Dyes that create a better picture of the progression or retreat of disease and report on how well therapeutics are being delivered may soon be available to doctors and technicians thanks to a new biomedical imaging project at the University of Maryland School of Pharmacy and the University of Maryland, College Park.
The National Institute of Biomedical Imaging and Bioengineering (NIBIB), part of the National Institutes of Health (NIH), has awarded a four year, $1.8 million Research Project Grant (R01) to Zygmunt Karol Gryczynski, PhD, a professor of molecular biology and immunology at the University of North Texas and Bruce Yu, PhD (pictured), an associate professor of pharmaceutical sciences at the School of Pharmacy.
Yu has a joint appointment with the Fischell Department of Bioengineering at the University of Maryland, College Park. Gryczynski and Yu are the principal investigators on the joint project.
When doctors want to observe the status of living tissue inside the body, they may use fluorescence imaging, a technique in which the patient is injected with a special dye that can emit fluorescent light when excited by a laser called an excitation beam.
The dye, which penetrates the tissue and can be tailored to attach to specific types of cells, drugs or proteins, "lights up," capturing a brief period of activity which may reveal processes that indicate health or disease, or the successful delivery of drugs to a targeted location. When molecules labeled by the dye fluoresce, they become visible to a device called a fluorometer.
The device produces images that reflect the distribution of the dye and by extension the molecules' presence, number, and what they are doing.
"Two fundamental problems in biomedical imaging, from single molecule studies to whole-body imaging, are background noise that makes the image harder to interpret, and the lack of very bright dyes that fluoresce long enough to get a good image," Yu explains.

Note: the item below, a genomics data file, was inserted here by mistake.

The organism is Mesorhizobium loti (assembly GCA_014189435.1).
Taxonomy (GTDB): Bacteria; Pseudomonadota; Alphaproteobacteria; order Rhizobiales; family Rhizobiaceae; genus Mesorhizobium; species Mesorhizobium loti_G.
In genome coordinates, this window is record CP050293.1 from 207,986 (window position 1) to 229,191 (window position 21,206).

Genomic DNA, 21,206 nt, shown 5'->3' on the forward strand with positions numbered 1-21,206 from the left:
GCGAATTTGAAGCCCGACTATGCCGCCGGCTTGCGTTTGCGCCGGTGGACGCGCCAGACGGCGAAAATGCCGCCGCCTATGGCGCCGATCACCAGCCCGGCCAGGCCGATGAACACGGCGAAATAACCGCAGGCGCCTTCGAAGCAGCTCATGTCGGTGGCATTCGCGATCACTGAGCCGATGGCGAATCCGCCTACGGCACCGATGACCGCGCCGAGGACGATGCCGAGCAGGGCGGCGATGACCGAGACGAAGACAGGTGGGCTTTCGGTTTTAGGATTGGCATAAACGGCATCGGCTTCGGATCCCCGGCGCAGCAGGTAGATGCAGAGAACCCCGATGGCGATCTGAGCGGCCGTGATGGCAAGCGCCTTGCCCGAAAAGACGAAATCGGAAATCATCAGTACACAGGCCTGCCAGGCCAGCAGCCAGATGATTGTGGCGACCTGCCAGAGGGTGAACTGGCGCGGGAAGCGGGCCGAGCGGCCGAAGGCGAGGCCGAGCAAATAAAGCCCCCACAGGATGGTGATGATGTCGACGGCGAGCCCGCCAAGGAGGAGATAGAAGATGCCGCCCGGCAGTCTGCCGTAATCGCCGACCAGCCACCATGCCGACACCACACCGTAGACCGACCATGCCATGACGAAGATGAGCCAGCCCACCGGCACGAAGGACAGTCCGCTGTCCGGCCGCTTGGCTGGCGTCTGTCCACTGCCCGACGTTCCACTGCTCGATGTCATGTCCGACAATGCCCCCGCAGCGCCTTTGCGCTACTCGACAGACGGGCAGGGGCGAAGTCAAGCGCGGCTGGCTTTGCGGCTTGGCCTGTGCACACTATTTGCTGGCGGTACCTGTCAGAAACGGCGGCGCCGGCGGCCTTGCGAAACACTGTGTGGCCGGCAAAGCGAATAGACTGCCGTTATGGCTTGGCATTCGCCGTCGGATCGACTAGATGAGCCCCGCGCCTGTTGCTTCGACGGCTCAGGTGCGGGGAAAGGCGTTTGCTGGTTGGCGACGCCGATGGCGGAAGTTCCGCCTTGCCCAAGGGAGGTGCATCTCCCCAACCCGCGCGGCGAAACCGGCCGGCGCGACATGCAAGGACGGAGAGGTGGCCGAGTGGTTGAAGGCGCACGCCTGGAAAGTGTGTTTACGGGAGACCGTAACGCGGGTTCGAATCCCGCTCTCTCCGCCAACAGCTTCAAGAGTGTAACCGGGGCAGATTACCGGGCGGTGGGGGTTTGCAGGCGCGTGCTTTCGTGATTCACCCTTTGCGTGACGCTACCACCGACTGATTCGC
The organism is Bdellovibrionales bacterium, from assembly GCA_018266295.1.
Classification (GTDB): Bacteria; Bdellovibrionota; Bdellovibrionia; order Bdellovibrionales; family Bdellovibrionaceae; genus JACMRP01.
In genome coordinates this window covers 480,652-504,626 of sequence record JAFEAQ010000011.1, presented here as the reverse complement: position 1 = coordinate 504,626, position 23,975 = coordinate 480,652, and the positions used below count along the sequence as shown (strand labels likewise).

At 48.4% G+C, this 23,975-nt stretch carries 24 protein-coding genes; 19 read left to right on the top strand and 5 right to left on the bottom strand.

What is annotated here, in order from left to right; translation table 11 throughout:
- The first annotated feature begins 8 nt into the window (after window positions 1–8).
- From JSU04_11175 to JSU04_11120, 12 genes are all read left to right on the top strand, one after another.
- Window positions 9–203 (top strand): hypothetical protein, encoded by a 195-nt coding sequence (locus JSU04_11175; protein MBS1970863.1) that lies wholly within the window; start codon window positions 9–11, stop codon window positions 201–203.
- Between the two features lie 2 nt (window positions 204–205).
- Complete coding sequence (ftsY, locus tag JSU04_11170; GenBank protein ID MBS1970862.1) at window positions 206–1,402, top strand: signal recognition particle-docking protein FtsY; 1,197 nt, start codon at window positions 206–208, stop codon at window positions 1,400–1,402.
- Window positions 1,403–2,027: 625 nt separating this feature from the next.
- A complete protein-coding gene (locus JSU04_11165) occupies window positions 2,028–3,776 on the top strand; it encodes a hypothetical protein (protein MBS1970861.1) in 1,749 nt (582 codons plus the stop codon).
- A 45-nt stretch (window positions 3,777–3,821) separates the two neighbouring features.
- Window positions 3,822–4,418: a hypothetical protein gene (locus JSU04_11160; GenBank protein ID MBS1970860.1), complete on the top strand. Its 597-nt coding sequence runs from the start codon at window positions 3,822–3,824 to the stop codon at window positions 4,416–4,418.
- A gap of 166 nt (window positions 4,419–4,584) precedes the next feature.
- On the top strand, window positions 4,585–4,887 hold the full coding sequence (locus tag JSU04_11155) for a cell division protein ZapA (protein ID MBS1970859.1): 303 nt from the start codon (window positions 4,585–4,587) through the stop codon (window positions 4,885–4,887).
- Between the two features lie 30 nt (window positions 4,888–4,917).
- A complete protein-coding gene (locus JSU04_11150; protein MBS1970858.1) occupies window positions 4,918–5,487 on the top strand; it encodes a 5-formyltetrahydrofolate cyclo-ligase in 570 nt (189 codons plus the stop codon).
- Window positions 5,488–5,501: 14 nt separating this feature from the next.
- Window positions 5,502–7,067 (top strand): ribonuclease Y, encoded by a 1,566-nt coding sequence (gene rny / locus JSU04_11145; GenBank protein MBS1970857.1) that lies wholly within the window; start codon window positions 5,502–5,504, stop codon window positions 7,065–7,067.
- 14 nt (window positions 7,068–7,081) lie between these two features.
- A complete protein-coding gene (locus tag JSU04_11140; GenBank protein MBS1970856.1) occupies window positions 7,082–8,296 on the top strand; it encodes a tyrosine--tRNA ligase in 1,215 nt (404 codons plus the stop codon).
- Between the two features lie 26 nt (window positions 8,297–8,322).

Gryczynski and Yu will be developing a new group of dyes made with small organic compounds called triangulenium that fluoresce when exposed to red and near-infrared light, the wavelength of choice for deep tissue penetration. The dyes have enhanced spectral properties, including high photostability, increased sensitivity, and extra-long fluorescence lifetimes.
The description "long," however, is relative.
"At present we lack dyes that fluoresce in the red spectral range for longer than ten nanoseconds," says Yu. "This isn't long enough to accurately image large membrane and cellular proteins that may take tens or hundreds of nanoseconds to go through important changes or complete activities we need to see."
"The dye molecules we're working on now," he continues, "are interesting because they fluoresce for 20 nanoseconds, which makes it possible to collect background-free fluorescence images of these large molecules."
Gryczynski's and Yu's research groups will collaborate with that of Bo Laursen in the Department of Chemistry at the University of Copenhagen who is the inventor of the triangulinium dyes. Laursen's group will manufacture the dye, Yu's group will attach it to a rigid peptide scaffold to create a brighter macromolecule with a higher signal intensity, and Gryczynski's group will conduct fluorescent spectroscopy studies.
The R01 grant program is the NIH's oldest and one of its most prestigious, funding investigator-initiated, health-oriented research that supports the Institutes' mission.
Yu and Gryczynski, who have collaborated since 2003, previously received a R01 grant from NIBIB for an ongoing study on the engineering of peptide-based biomaterials, a project that earned Yu a Presidential Early Career Award for Scientists and Engineers in 2005.